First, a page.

Tranquility is Truth,Truth is Beauty,Beauty is Bliss,Bliss is Divine
After 5 years of non-stop, round-the-clock construction, the massive and awesome Akshardham Temple Monument to World Peace was inaugurated on 10 Nov 2005. The Akshardham Temple in New Delhi, India, constructed by the BAPS foundation -- the builders of the various Swaminaryan Temples across the world, is truely a modern day Wonder of the World. It is one of the biggest and most intricate religious places of worship ever constructed. Combining several completely different and contrasting architectural styles of Hindu temple architecture of northern India -- Rajasthani, Orrisan, Gujarati, Mughal and Jain -- the Akshardham Monument is entirely constructed of marble and the red-sandstone that Delhi is famous for, and that so many of her monuments are constructed of. It was completed in only 5 years a world record of sorts So after years of waiting, the Temple was opened to the public -- and to photographers. Above is the New Delhi Akshardham Complex as seen through the eyes of a BAPS photographer. The pictures are a great many and will take a long time to load, but totally, totally worth the wait!At its inaguration, it is widely being heralded as one of the greatest monuments India has ever produced. I hope you enjoy viewing this architectual marvel Akshardham monument, built without steel, is entirely composed of sandstone and marble. It consists of 234 ornately carved pillars, 9 ornate domes, 20 quadrangled shikhars, a spectacular Gajendra Pith (plinth of stone elephants) and 20,000 murtis and statues of India's great sadhus, devotees, acharyas and divine personalities. The monument is a fusion of several architectural styles of pink stone and pure white marble. Pink stone symbolizes bhakti (devotion) in eternal bloom and white marble of absolute purity and eternal peace. The monument was built after over 300 million man hours of services rendered by 11,000 volunteers, sadhus and artisans.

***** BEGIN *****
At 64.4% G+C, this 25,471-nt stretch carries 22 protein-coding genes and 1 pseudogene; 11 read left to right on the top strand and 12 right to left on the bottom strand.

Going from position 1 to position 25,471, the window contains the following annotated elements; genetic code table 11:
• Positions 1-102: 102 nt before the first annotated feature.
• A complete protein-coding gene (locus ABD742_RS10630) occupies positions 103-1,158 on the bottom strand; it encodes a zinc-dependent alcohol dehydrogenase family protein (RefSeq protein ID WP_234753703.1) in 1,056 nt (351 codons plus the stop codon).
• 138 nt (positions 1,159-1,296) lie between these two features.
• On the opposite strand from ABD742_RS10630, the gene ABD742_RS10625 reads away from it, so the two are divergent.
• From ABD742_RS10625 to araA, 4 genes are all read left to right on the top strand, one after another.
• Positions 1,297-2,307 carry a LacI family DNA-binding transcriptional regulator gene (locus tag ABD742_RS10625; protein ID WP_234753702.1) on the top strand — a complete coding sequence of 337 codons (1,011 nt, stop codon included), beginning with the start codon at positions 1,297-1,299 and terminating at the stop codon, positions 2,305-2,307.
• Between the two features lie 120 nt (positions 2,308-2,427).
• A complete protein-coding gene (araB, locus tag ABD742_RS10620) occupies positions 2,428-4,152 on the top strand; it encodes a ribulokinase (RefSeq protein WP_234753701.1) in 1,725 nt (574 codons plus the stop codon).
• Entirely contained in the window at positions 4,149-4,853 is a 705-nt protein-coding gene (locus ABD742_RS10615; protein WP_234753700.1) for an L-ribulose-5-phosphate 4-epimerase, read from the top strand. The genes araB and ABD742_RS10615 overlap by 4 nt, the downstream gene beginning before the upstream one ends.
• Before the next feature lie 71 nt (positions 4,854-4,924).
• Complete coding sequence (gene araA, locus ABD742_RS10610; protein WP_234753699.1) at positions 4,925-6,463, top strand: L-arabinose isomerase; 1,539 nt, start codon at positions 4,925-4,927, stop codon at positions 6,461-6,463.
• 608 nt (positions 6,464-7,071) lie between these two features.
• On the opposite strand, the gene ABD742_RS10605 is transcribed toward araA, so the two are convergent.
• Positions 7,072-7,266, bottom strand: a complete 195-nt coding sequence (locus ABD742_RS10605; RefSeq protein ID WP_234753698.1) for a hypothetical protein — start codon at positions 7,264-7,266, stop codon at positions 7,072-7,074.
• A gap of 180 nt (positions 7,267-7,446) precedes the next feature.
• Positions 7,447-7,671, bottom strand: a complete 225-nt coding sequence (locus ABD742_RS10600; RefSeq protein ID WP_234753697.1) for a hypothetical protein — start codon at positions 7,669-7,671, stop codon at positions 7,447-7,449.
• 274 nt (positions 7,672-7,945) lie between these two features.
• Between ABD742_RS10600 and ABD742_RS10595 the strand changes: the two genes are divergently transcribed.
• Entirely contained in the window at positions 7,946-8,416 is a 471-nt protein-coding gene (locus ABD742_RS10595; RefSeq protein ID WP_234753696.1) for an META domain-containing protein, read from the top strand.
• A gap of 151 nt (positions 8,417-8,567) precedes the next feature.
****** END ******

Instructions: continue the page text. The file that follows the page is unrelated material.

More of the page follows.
It is the one of the wonders of the modern world, and the wonders of modern India.
Click on the photos to see enlarged images